When people promote registering pet animals they are sometimes, inadvertently making people think that because an animal is registered it is somehow more valuable and worth more than an animal that is not registered. Often people who are trying to promote a breed go too far and over emphasize the importance of registering animals. Oddly enough, consumers wanting to trust all breeders, are often seduced and misled into believing that when an animal is registered, that they are in fact buying an animal from an ethical breeder; that registered animals are healthier or somehow better than an animal that is not registered. This is simply not the case. Just look at how many registered animals are produced and registered in farms and “mills” every year.
The reasons a person might choose to register a pet may vary from person to person or breeder to breeder. Occasionally breeders choose to register animals to promote their breeding facility. Other times breeders attempting to gain acceptance by their peers (other breeders) may decide to register their pets, hoping to be considered as a “progressive breeder”. We do not register any animal that we sell but we certainly consider ourselves dedicated and progressive breeders. We know that a registration paper does not verify that the breeder has good breeding ethics or that he or she practices good animal husbandry, nor does it guarantee that the animal is healthy.
We have been enjoying the hobby of keeping and learning about specialist animals for a long time. We work closely with professional people and pet enthusiasts who share our interest and we are constantly communicating with others who are dedicated to improving all breeding practices as it relates to animal husbandry. We are very selective when breeding any animal and plan each breeding with a specific goal in mind.
Occasionally, we have participated at confirmation shows and quite a few of our pet animals have competed against other animals in their class where they were judged on appearance (confirmation). Some of our pets have won ribbons and we were flattered whenever one of our animals won us bragging rights. Sure, we appreciate the nice things that people say about our animals but we are not that insecure that we need a stranger to tell us our animal is pretty and if we really need a judge to tell us we have nice animals, then perhaps we should not be breeding.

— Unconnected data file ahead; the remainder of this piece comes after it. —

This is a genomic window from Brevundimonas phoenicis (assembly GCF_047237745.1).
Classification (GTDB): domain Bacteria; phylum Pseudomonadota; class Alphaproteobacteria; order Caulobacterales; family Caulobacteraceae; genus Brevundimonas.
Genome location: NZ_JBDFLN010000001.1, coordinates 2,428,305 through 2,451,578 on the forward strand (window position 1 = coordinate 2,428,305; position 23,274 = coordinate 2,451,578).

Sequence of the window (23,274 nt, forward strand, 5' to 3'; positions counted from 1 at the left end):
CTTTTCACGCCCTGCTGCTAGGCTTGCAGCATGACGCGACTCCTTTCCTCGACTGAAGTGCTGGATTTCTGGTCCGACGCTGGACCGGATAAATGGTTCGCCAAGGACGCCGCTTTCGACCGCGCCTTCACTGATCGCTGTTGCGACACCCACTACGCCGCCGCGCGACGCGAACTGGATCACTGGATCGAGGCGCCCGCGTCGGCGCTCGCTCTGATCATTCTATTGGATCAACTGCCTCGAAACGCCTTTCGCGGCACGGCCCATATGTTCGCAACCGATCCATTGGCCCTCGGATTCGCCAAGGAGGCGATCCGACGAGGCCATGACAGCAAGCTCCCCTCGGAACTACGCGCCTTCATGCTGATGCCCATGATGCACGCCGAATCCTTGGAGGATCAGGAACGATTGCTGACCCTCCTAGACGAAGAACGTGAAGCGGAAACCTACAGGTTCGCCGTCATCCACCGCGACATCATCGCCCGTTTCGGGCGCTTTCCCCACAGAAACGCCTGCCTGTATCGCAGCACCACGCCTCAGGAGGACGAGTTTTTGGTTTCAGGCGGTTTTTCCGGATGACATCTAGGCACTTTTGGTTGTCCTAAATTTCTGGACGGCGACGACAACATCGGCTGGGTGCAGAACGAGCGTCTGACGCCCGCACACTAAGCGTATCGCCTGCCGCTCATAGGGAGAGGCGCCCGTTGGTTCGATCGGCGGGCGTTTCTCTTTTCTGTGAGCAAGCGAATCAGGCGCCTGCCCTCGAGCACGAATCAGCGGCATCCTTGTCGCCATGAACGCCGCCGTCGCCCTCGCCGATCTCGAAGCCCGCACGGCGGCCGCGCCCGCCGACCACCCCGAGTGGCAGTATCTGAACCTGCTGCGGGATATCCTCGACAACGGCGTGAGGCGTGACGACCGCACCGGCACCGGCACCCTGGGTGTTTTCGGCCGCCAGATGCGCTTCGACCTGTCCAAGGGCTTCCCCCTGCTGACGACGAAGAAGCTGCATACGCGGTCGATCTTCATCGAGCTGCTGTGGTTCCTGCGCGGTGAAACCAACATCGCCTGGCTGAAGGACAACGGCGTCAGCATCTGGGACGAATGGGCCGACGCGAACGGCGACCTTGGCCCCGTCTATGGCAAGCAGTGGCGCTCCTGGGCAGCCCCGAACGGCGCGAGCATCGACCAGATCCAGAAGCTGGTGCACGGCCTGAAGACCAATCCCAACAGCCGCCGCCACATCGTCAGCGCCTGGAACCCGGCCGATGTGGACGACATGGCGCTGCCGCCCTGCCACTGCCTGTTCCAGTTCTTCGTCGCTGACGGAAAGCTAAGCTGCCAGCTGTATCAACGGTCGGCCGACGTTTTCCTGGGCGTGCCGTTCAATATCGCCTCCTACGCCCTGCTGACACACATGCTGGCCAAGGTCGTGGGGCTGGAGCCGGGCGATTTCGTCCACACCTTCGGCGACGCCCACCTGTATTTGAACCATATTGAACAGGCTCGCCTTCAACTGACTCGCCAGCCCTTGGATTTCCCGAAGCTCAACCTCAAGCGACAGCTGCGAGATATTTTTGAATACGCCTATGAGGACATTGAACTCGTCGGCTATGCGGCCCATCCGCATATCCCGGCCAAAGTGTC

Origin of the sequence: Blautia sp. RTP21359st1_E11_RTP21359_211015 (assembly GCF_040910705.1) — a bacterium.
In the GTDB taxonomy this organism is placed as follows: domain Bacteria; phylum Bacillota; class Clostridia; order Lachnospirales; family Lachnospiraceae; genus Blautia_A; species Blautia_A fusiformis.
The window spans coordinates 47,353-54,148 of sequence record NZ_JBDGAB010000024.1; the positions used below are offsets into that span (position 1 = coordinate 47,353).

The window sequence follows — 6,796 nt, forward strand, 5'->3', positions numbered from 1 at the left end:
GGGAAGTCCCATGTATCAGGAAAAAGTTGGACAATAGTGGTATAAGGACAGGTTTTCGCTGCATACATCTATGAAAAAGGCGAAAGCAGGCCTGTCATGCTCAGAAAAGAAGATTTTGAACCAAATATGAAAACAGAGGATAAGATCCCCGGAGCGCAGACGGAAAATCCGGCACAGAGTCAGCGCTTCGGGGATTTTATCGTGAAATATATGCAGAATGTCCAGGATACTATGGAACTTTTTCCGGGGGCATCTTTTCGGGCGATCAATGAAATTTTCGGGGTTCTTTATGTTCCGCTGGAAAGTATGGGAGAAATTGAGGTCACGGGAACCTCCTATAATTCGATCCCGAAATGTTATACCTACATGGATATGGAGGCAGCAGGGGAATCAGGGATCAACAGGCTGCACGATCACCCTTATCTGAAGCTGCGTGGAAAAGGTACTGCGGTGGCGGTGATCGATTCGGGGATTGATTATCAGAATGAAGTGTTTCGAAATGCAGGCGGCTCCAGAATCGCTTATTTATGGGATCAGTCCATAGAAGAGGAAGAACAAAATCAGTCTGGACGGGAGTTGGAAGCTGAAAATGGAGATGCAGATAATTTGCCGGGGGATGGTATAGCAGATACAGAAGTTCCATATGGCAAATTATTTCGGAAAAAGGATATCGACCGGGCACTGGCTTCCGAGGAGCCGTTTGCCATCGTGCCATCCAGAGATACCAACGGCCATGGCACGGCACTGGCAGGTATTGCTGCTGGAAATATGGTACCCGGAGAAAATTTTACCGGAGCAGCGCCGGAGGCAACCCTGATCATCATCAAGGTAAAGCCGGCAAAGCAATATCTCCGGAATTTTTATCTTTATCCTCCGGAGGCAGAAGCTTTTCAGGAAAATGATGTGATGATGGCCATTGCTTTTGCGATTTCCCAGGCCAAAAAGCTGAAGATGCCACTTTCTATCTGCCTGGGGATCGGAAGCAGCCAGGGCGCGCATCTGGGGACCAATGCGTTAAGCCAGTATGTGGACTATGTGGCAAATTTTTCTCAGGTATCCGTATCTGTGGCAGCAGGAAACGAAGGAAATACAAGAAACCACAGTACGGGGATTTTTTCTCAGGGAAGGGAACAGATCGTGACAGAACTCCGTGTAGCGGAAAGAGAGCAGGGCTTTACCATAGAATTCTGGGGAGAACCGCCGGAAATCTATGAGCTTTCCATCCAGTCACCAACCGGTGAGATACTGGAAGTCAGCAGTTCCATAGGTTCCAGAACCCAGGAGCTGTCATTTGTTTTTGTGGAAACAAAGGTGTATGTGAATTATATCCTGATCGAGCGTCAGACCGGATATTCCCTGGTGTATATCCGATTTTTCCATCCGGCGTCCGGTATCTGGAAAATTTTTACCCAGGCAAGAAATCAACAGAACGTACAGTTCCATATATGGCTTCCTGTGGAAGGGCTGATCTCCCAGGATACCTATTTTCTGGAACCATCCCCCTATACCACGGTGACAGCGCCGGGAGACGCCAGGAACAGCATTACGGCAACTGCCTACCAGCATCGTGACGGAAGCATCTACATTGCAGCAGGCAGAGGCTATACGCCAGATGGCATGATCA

We still attend pet shows, fairs and trade shows as spectators but for the most part we find that animal shows are (for lack of a better word) hokey and most often not very important to us. For some people, animal shows are a bit of a social outing and a way to come together with others who share similar interests but being that confirmation shows are not that different than a beauty pageant, we can think of a ton of other more fun ways to spend our day.
The animals at a show are put on display to be judged by a few individuals (club members) who are supposedly the people who know what we all want our own animals to look like. Those few individuals decide on a standard which is usually based on their own animals, then they judge other’s animals based on the look that they personally prefer. Of course, there is often a bias and confirmation shows can get a bit political. The judges do not judge the breeders or their breeding ethics nor his/her commitment to the species and they are not usually aware of the level of care the breeder provides to their animals outside of the show-ring.
Showing animals can cause unnecessary stress to the animal and it can put its’ health at risk. Imagine an animal that is mostly a creature of habit and likes familiarity, being packed up and driven across the country to be put on public display for a day or two, risking being "poked and prodded at" by people it has never met and subjecting them to potential health risks by exposing them to animals of unknown origin. Rather than exposing our animals to various parasites, viruses, bacteria, various types of fungi or potential injury, we feel that it is in our animals’ best interest not to bring them into a show-ring and therefore we will gladly give up a few bonus points or a ribbon or even a title of “champion “in exchange for knowing that we have done everything we can to ensure that our animals remain healthy.
Modern day technologies have made it easier for everyone who is looking for a new pet to make an educated decision before they purchase a pet. Most people who have been considering getting a new pet already have somewhat of a preconceived idea of what they expect in a pet and they already have a notion of what their pet should look like so they do not really need to attend shows. They will likely be more interested in a pet’s good health and they will want to know where and how it is raised and they will want to meet and get to know the breeder.
There is so much more to breeding than showing animals. It is becoming increasingly obvious that the practice of showing pets for the sole purpose of being judged on their appearance is slowly going the way of the dinosaur.